Sunil Gupta: Out and About: New York and New Delhi

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Sunil Gupta, Untitled #21, from Christopher Street, 1976. Courtesy Sunil Gupta and sepiaEYE

On the surface, the two bodies of work in Sunil Gupta's exhibition, Out and About: New York and New Delhi, on view at sepiaEYE through December 20, have a lot in common. In both Christopher Street and Mr. Malhotra's Party, Gupta explores queer presence in public spaces. But context is crucial, and ultimately the series, separated by place and more than 30 years, reveal key differences, opening up an intriguing conversation about freedom and identity. 

Christopher Street, like much of Gupta's work, straddles the personal and the political. In 1976 Gupta abandoned a master’s program in business administration in New York City to pursue photography education at the New School. His photos of fellow gay men on Christopher Street from this period may be seen not only as a reflection of the gay liberation movement taking hold at the time, but Gupta's own “coming out” as an artist.

The Village was a revelation to Gupta, who'd never seen a place where sexuality was so openly expressed. His enthrallment shows in his photographs, in which his camera acts as a proxy for his own wandering, curious eye. His subjects, pictured in black and white walking the streets of the gay haven, are mostly unaware that they're being photographed, and perhaps equally heedless of their own unprecedented freedom.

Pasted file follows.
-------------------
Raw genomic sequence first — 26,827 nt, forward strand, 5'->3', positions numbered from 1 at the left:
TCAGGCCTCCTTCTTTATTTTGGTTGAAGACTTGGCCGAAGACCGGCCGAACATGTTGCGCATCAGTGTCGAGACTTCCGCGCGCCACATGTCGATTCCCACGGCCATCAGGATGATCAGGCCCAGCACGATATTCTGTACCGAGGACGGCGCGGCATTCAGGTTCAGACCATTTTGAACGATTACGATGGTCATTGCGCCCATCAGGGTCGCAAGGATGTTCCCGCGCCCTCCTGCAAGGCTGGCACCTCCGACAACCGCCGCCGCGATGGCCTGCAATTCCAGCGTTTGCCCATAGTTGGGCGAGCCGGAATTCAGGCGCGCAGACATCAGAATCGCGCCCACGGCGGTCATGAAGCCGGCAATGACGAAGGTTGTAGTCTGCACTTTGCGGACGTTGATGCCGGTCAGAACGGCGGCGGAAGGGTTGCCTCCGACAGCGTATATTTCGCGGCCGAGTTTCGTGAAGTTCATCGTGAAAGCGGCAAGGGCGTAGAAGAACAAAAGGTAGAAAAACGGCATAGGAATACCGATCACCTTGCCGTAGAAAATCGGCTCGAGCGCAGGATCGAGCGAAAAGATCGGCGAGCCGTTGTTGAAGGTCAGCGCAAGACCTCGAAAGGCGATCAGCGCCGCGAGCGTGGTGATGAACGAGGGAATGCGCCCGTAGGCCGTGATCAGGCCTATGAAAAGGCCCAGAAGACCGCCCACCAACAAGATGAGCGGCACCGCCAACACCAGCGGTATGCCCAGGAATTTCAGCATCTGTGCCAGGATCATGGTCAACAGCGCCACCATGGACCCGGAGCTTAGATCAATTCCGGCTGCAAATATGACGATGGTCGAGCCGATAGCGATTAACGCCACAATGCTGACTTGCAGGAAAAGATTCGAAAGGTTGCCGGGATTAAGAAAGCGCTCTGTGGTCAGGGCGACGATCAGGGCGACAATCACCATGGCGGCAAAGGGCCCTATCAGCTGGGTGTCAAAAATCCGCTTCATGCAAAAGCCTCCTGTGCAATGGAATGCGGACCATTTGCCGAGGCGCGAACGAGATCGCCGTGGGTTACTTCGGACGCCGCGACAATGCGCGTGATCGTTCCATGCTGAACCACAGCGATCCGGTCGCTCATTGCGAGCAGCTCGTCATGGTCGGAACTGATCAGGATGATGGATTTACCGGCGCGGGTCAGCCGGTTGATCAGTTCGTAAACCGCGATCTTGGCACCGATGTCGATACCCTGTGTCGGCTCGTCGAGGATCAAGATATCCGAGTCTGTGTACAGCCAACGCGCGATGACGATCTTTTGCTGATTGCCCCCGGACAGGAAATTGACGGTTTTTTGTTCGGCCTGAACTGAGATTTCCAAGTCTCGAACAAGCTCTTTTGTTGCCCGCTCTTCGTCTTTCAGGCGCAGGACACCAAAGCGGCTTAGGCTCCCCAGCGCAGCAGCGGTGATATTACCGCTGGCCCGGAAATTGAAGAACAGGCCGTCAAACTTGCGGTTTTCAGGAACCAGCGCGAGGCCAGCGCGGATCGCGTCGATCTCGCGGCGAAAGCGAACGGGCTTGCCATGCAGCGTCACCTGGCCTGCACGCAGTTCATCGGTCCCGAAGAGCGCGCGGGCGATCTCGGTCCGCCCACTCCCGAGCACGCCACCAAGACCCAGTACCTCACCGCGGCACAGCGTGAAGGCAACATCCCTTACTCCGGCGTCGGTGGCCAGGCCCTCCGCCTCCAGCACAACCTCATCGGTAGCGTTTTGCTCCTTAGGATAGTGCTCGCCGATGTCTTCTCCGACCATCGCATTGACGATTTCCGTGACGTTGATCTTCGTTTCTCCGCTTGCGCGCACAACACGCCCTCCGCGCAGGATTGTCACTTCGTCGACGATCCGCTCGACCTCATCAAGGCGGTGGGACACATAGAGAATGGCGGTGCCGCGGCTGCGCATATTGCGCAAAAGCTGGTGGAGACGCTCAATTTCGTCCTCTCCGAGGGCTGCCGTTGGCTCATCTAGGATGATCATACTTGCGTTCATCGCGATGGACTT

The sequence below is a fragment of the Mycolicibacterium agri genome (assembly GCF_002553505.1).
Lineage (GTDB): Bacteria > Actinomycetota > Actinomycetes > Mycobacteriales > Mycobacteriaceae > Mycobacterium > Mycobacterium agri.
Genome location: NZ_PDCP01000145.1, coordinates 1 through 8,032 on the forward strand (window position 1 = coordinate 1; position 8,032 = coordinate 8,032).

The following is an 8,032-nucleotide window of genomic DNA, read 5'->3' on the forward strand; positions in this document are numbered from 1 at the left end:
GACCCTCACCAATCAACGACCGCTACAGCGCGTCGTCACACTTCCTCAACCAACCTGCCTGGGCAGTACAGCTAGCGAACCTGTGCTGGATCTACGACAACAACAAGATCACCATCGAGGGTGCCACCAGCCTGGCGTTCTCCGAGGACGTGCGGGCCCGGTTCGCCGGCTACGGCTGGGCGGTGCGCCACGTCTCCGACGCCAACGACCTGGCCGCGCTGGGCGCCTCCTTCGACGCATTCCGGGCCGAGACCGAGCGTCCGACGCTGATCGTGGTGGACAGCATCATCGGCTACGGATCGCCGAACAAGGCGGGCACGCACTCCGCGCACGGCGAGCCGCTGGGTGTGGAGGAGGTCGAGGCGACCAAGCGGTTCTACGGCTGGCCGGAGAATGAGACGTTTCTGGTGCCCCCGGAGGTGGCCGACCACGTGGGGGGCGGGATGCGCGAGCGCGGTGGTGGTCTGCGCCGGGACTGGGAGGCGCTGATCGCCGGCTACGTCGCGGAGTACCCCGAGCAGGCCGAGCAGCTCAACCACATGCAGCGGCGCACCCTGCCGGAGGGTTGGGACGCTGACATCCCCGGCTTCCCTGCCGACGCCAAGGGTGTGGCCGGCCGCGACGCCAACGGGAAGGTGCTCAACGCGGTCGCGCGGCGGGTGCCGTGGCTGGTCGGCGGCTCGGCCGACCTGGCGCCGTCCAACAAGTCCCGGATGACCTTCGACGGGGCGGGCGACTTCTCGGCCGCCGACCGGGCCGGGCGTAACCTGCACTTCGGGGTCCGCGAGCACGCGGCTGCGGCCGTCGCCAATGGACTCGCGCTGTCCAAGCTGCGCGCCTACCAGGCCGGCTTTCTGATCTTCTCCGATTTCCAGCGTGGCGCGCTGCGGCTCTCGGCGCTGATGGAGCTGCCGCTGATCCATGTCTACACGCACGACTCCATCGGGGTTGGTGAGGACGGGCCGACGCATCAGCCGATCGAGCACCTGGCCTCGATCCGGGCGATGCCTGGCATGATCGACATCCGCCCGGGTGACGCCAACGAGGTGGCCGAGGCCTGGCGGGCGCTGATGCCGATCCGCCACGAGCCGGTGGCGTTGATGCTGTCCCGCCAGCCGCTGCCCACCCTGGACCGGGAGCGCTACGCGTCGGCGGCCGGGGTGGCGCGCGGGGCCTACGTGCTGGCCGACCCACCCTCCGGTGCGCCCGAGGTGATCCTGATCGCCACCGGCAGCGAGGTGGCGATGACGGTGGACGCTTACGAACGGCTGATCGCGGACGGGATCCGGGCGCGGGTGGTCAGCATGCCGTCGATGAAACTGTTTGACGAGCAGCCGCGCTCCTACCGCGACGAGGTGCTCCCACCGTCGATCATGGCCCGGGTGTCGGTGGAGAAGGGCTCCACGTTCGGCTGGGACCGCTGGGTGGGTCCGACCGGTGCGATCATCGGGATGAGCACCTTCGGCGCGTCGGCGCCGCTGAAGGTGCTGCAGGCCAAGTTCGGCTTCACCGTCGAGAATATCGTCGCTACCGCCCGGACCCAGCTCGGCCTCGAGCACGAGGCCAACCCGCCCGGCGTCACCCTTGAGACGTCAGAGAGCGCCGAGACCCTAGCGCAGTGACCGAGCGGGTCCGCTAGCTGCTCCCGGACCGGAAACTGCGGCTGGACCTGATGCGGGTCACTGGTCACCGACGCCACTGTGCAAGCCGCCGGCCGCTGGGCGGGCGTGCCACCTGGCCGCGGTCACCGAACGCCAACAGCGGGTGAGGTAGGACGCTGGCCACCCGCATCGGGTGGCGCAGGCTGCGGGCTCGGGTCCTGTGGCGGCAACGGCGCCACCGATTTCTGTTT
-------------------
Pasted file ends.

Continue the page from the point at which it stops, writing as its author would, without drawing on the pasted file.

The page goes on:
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Sunil Gupta, Bikram, India Gate, 2007, from Mr. Malhotra’s Party. Courtesy Sunil Gupta and sepiaEYE

Mr. Malhotra's Party, taken more than 30 years later, reveals the luxury of that freedom by comparison. In Delhi, where the photos were taken, centuries-old anti-sodomy laws were only struck down in 2009, two years after Gupta began taking photos of queer people around the city (the laws were re-instated in 2013). There are no gay bars in the city; gatherings for queer people are advertised as private parties under the name of a host.

In this political environment, a queer person posing for the camera is a conscious act of defiance, one that Gupta instigated with friends and acquaintances for the photographs. His subjects face the camera directly, as though challenging those who oppose them. Their expressions are powerful and moving.

Taken together, these photos speak to the variety of experiences in gay communities, but they also tell a story about the development of a photographer and activist. While he is an anonymous, wide-eyed observer in the Village, Gupta shows himself to be an active dissenter in Delhi, driven to create a world in which, one day, perhaps, images of gay life in the West and the East might not look so different.